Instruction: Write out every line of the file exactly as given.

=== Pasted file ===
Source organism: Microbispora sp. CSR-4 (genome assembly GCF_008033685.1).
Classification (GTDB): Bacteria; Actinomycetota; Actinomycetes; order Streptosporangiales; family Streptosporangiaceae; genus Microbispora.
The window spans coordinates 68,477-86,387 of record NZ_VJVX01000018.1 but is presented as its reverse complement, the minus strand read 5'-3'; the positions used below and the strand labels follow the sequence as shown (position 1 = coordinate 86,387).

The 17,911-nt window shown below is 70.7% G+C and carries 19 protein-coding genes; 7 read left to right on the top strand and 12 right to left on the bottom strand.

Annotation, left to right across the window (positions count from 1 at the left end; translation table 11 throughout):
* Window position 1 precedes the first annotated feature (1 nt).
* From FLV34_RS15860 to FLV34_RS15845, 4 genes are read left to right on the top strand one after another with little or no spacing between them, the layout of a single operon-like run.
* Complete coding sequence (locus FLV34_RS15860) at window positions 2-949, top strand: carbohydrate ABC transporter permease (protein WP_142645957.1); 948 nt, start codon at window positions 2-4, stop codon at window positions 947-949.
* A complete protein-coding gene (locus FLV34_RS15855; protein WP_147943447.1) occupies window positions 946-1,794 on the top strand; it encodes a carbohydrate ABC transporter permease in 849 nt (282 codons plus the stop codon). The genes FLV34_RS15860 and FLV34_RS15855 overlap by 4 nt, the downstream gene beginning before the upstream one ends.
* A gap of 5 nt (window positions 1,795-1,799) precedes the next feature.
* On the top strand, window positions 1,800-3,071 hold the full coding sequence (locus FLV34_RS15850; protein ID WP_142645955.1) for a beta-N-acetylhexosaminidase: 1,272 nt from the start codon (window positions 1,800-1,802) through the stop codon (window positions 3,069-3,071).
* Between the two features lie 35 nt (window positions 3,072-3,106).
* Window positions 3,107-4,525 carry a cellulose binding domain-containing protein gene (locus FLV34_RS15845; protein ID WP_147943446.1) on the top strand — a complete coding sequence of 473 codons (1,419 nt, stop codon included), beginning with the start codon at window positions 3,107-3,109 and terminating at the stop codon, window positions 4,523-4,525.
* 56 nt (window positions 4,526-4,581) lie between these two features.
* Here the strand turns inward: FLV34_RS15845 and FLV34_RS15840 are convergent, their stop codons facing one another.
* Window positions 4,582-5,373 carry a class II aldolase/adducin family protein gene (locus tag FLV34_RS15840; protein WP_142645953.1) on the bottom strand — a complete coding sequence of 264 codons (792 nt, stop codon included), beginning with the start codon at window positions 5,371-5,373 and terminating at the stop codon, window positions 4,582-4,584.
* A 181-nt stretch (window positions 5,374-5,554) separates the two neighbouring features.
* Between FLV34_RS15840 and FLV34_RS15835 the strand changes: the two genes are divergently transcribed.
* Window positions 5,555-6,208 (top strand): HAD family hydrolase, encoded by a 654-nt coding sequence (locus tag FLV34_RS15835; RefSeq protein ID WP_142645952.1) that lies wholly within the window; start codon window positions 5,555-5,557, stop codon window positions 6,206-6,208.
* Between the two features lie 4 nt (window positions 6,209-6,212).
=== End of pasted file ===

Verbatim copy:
Source organism: Microbispora sp. CSR-4 (genome assembly GCF_008033685.1).
Classification (GTDB): Bacteria; Actinomycetota; Actinomycetes; order Streptosporangiales; family Streptosporangiaceae; genus Microbispora.
The window spans coordinates 68,477-86,387 of record NZ_VJVX01000018.1 but is presented as its reverse complement, the minus strand read 5'-3'; the positions used below and the strand labels follow the sequence as shown (position 1 = coordinate 86,387).

The 17,911-nt window shown below is 70.7% G+C and carries 19 protein-coding genes; 7 read left to right on the top strand and 12 right to left on the bottom strand.

Annotation, left to right across the window (positions count from 1 at the left end; translation table 11 throughout):
* Window position 1 precedes the first annotated feature (1 nt).
* From FLV34_RS15860 to FLV34_RS15845, 4 genes are read left to right on the top strand one after another with little or no spacing between them, the layout of a single operon-like run.
* Complete coding sequence (locus FLV34_RS15860) at window positions 2-949, top strand: carbohydrate ABC transporter permease (protein WP_142645957.1); 948 nt, start codon at window positions 2-4, stop codon at window positions 947-949.
* A complete protein-coding gene (locus FLV34_RS15855; protein WP_147943447.1) occupies window positions 946-1,794 on the top strand; it encodes a carbohydrate ABC transporter permease in 849 nt (282 codons plus the stop codon). The genes FLV34_RS15860 and FLV34_RS15855 overlap by 4 nt, the downstream gene beginning before the upstream one ends.
* A gap of 5 nt (window positions 1,795-1,799) precedes the next feature.
* On the top strand, window positions 1,800-3,071 hold the full coding sequence (locus FLV34_RS15850; protein ID WP_142645955.1) for a beta-N-acetylhexosaminidase: 1,272 nt from the start codon (window positions 1,800-1,802) through the stop codon (window positions 3,069-3,071).
* Between the two features lie 35 nt (window positions 3,072-3,106).
* Window positions 3,107-4,525 carry a cellulose binding domain-containing protein gene (locus FLV34_RS15845; protein ID WP_147943446.1) on the top strand — a complete coding sequence of 473 codons (1,419 nt, stop codon included), beginning with the start codon at window positions 3,107-3,109 and terminating at the stop codon, window positions 4,523-4,525.
* 56 nt (window positions 4,526-4,581) lie between these two features.
* Here the strand turns inward: FLV34_RS15845 and FLV34_RS15840 are convergent, their stop codons facing one another.
* Window positions 4,582-5,373 carry a class II aldolase/adducin family protein gene (locus tag FLV34_RS15840; protein WP_142645953.1) on the bottom strand — a complete coding sequence of 264 codons (792 nt, stop codon included), beginning with the start codon at window positions 5,371-5,373 and terminating at the stop codon, window positions 4,582-4,584.
* A 181-nt stretch (window positions 5,374-5,554) separates the two neighbouring features.
* Between FLV34_RS15840 and FLV34_RS15835 the strand changes: the two genes are divergently transcribed.
* Window positions 5,555-6,208 (top strand): HAD family hydrolase, encoded by a 654-nt coding sequence (locus tag FLV34_RS15835; RefSeq protein ID WP_142645952.1) that lies wholly within the window; start codon window positions 5,555-5,557, stop codon window positions 6,206-6,208.
* Between the two features lie 4 nt (window positions 6,209-6,212).